While I waited the brief few moments for Train Valley’s 442MB download to complete, I’ll have to admit my expectations weren’t exactly sky-high. I’d already done some digging and seen plenty of people complaining it wasn’t a tycoon game. In fairness, other than featuring trains it never looked like one to begin with. All I had to go on was a twee little game about overseeing trains on tracks.
Which, to be fair, is precisely what it is. It’s great though. What we’ve got here is a pure puzzle game, merely using the train ‘tycoon’ theme as a trapping for time management. Each level starts off much the same as another, typically with two train stations separated from each on a map. Your job is to lay the tracks connecting them by just dragging and dropping the track pieces, managing the network and basically making sure things don't go boom.
Periodically you’ll hear a choo-choo and a train is ready to leave a station. You can then click on it to send it out, whereby it gradually builds a head of steam on its journey. Once it gets to the end you’re given a stack of cash which decreases depending on the length of time the journey takes. Using that cash you can lay down more track pieces, which you’re going to need to do because more train stations keep popping up. At the end of each year you're also hit with a tax bill so bankruptcy is also a very real prospect. You'll be managing basic finances as well as track layouts. Certain map tiles are more expensive to build on than others as well, so you'll need a fortune if you want to build through Stonehenge.
Soon enough you’re managing quite a few trains simultaneously, frantically changing junctions and laying down additional tracks. The problems also become layered as certain train combinations roll out. For instance a train could leave the blue station bound for the red station, while a train bound for the blue station could also need sending from the red. This involves constructing some impressive train networks to keep things ticking along smoothly, avoiding the collisions which can become an all too familiar part of the gameplay.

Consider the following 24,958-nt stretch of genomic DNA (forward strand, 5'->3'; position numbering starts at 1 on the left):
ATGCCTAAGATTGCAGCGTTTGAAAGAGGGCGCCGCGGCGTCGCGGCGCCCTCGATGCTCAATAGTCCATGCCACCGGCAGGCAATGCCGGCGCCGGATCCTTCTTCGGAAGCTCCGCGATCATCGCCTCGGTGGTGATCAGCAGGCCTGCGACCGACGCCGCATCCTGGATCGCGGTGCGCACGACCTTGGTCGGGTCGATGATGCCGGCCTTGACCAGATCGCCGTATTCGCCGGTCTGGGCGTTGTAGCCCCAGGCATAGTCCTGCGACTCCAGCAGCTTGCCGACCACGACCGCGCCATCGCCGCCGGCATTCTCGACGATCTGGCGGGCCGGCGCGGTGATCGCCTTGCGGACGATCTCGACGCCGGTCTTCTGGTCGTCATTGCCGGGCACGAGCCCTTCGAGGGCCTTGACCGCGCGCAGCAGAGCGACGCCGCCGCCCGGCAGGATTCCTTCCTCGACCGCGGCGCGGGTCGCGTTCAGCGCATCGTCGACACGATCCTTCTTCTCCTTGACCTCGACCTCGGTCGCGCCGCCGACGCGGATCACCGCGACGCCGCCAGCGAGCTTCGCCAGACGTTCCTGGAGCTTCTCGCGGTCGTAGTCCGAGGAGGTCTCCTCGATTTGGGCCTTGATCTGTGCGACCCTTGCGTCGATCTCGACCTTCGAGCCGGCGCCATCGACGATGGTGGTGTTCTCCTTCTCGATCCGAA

Get everything perfect and it all just slots into place. Before you know it feel like the Fat Controller dosed up on Pentazemin, entering this zen-like state of traffic control. Train Valley can be an extremely tricky game, but if your layout is efficient it becomes far, far easier to manage. Casually linking two stations without much thought is a recipe for disaster.
One disappointing aspect of Train Valley is the element of randomness with which train stations can appear. In some ways this is more dynamic, but it can be infuriating for a train station to crop up right in the middle of a well placed track. If you’re not keeping an eye out this can be devastating for the trains out on the track, particularly you’re focusing on a different area of the map.
Much of Train Valley’s fine balance comes from the ability to pause it. Without this it would be a panic-inducing mess. The catch is that you’ve got to set everything into motion at some point, but it gives you breathing room to fine-tune your signals. It won’t take long for your ears to prick at the ding-ding of a train ready to leave. Quickly hammering pause you can scope out where it is, where it needs to go to, and whether you’re ready for it depart yet. You can hold off on trains departing for a little while, but after waiting too long they will eventually be forced to leave, so there’s pressure there to trains out as quickly as possible.
Over the course of the four chapter campaign, each consisting of six levels, you make your way on a journey through time, from Europe in the 1830s all the way up to Japanese bullet trains in the 21st century. This lends a nice visual flourish as you progress but it also means the development of faster trains, which is both a blessing and a curse.
Overall I’d have to say Train Valley is one of the more enjoyable puzzle games in recent years, combining logical thought with time management, all at a pseudo-relaxing pace. There’s faults sure, and I did fail with alarming regularity, but each of these failures came with the caveat of learning a bit more about the level. There’s certainly a question mark to be raised over the more random elements, such as where train stations pop up, or bridges and tunnels appear. These aren’t things that can be accounted for and it sometimes feels a little unfair on the player, but you did eventually learn to expect and even predict where these changes will happen. For the £7 price of entry, and looking at easily 15 hours of gameplay, puzzle fans can't go wrong.